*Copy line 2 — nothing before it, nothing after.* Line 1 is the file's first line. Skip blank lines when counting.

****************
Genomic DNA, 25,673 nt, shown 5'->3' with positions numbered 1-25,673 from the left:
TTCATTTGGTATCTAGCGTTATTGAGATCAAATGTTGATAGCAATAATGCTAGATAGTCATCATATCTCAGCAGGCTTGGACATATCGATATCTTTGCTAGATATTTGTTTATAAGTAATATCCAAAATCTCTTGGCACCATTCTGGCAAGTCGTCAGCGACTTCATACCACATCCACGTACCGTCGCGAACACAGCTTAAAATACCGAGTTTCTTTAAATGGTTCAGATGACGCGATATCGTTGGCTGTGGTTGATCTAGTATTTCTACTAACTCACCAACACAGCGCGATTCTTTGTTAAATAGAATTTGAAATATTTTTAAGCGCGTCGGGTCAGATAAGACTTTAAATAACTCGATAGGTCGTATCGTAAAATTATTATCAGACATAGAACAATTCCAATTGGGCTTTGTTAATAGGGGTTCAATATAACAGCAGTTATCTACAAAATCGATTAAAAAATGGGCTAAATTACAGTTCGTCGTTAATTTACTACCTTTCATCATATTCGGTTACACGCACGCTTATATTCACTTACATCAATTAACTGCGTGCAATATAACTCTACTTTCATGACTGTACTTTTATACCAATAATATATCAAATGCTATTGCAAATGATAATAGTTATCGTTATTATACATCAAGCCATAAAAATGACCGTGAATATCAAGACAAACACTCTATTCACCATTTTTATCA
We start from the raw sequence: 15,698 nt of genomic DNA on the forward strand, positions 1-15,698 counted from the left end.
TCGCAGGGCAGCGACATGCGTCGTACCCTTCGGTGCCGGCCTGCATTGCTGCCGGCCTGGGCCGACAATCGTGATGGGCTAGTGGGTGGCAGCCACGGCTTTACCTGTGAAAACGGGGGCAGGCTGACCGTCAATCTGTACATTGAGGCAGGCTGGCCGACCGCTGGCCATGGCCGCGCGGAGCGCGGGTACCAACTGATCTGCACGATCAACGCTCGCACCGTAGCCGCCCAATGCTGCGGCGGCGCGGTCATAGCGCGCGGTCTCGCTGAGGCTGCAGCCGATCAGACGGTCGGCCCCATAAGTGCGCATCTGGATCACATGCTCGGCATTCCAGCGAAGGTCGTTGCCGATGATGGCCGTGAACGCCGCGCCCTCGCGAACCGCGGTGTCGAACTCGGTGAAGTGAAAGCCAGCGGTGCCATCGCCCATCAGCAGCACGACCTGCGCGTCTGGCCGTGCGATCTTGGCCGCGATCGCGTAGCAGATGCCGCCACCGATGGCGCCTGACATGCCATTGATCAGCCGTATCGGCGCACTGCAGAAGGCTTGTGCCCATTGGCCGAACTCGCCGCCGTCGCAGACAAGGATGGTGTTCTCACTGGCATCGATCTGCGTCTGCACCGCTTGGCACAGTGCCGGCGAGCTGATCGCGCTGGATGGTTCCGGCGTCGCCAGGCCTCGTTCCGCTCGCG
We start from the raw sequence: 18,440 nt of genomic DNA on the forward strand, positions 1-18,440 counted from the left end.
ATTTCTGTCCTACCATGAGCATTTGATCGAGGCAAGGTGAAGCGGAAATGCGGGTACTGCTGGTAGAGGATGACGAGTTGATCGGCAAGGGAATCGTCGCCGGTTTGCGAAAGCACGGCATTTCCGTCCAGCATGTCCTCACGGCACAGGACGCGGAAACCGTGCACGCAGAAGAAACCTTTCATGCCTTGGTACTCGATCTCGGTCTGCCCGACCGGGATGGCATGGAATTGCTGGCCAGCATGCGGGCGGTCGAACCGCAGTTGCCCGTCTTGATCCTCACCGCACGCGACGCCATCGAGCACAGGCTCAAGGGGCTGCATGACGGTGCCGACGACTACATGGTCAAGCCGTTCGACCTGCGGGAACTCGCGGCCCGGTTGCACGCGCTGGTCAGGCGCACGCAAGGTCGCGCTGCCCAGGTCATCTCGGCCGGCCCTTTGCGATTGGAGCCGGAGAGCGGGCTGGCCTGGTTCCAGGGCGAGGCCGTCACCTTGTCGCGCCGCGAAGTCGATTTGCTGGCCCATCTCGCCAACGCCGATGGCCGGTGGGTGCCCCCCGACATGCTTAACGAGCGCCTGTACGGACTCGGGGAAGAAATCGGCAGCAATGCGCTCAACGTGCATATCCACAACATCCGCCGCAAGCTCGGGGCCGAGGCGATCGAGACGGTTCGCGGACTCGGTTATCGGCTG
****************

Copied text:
TTCATTTGGTATCTAGCGTTATTGAGATCAAATGTTGATAGCAATAATGCTAGATAGTCATCATATCTCAGCAGGCTTGGACATATCGATATCTTTGCTAGATATTTGTTTATAAGTAATATCCAAAATCTCTTGGCACCATTCTGGCAAGTCGTCAGCGACTTCATACCACATCCACGTACCGTCGCGAACACAGCTTAAAATACCGAGTTTCTTTAAATGGTTCAGATGACGCGATATCGTTGGCTGTGGTTGATCTAGTATTTCTACTAACTCACCAACACAGCGCGATTCTTTGTTAAATAGAATTTGAAATATTTTTAAGCGCGTCGGGTCAGATAAGACTTTAAATAACTCGATAGGTCGTATCGTAAAATTATTATCAGACATAGAACAATTCCAATTGGGCTTTGTTAATAGGGGTTCAATATAACAGCAGTTATCTACAAAATCGATTAAAAAATGGGCTAAATTACAGTTCGTCGTTAATTTACTACCTTTCATCATATTCGGTTACACGCACGCTTATATTCACTTACATCAATTAACTGCGTGCAATATAACTCTACTTTCATGACTGTACTTTTATACCAATAATATATCAAATGCTATTGCAAATGATAATAGTTATCGTTATTATACATCAAGCCATAAAAATGACCGTGAATATCAAGACAAACACTCTATTCACCATTTTTATCA